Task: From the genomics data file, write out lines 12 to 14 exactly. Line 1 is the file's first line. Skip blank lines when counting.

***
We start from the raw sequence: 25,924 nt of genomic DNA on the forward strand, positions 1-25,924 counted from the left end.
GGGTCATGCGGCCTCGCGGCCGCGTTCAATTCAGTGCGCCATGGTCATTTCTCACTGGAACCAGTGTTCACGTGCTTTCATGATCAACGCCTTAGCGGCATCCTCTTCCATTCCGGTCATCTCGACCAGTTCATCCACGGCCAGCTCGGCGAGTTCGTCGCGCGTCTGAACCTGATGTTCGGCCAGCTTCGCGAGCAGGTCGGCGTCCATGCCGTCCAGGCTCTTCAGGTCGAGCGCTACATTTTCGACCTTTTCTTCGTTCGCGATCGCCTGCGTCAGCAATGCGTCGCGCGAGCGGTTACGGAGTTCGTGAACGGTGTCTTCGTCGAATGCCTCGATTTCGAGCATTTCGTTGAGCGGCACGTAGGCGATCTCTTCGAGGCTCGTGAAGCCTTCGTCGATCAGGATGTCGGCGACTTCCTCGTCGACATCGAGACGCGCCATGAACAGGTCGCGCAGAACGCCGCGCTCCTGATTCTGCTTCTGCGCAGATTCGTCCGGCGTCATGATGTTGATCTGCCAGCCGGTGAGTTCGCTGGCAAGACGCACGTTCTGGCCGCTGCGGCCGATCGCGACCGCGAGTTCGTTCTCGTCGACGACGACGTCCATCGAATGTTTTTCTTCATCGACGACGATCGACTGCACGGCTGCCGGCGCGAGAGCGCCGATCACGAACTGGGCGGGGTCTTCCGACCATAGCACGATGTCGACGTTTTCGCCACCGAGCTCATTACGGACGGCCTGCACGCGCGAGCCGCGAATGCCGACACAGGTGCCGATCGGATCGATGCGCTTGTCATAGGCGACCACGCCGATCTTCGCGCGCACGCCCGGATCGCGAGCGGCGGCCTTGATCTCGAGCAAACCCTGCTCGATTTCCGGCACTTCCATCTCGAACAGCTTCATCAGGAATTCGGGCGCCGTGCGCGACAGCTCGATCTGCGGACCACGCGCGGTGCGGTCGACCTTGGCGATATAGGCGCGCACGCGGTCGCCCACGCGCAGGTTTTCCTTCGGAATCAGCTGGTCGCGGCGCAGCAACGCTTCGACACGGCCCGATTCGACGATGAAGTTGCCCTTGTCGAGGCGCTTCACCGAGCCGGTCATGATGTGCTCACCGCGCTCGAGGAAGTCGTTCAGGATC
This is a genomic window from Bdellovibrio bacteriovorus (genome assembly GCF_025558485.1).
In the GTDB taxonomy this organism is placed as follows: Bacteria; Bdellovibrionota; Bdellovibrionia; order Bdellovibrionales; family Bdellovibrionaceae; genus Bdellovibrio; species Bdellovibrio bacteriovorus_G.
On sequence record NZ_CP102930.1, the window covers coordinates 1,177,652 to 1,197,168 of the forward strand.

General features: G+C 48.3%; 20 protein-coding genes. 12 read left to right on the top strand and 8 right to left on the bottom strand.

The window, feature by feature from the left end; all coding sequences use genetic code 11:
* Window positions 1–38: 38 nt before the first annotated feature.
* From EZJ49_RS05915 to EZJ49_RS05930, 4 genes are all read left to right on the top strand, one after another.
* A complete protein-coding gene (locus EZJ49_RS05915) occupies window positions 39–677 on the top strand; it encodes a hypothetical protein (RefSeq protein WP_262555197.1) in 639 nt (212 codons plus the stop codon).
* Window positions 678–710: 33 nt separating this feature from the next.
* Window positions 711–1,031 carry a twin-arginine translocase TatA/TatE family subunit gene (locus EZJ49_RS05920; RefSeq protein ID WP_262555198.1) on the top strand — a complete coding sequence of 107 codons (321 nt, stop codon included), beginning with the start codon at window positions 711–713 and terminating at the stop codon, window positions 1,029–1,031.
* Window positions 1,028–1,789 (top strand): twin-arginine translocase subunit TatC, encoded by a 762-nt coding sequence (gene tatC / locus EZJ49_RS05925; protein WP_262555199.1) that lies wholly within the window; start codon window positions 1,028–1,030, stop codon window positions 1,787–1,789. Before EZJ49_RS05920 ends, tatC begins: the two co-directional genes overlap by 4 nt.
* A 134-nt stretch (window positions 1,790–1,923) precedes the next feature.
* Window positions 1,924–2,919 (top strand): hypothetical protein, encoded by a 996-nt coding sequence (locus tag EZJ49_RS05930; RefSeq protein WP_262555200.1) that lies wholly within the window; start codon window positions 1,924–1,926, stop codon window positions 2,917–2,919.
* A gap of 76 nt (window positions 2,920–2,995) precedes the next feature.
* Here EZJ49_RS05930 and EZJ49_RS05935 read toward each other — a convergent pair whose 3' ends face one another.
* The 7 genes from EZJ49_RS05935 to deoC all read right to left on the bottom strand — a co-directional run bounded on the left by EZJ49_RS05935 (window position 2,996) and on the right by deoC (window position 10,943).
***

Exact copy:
* Window positions 711–1,031 carry a twin-arginine translocase TatA/TatE family subunit gene (locus EZJ49_RS05920; RefSeq protein ID WP_262555198.1) on the top strand — a complete coding sequence of 107 codons (321 nt, stop codon included), beginning with the start codon at window positions 711–713 and terminating at the stop codon, window positions 1,029–1,031.
* Window positions 1,028–1,789 (top strand): twin-arginine translocase subunit TatC, encoded by a 762-nt coding sequence (gene tatC / locus EZJ49_RS05925; protein WP_262555199.1) that lies wholly within the window; start codon window positions 1,028–1,030, stop codon window positions 1,787–1,789. Before EZJ49_RS05920 ends, tatC begins: the two co-directional genes overlap by 4 nt.
* A 134-nt stretch (window positions 1,790–1,923) precedes the next feature.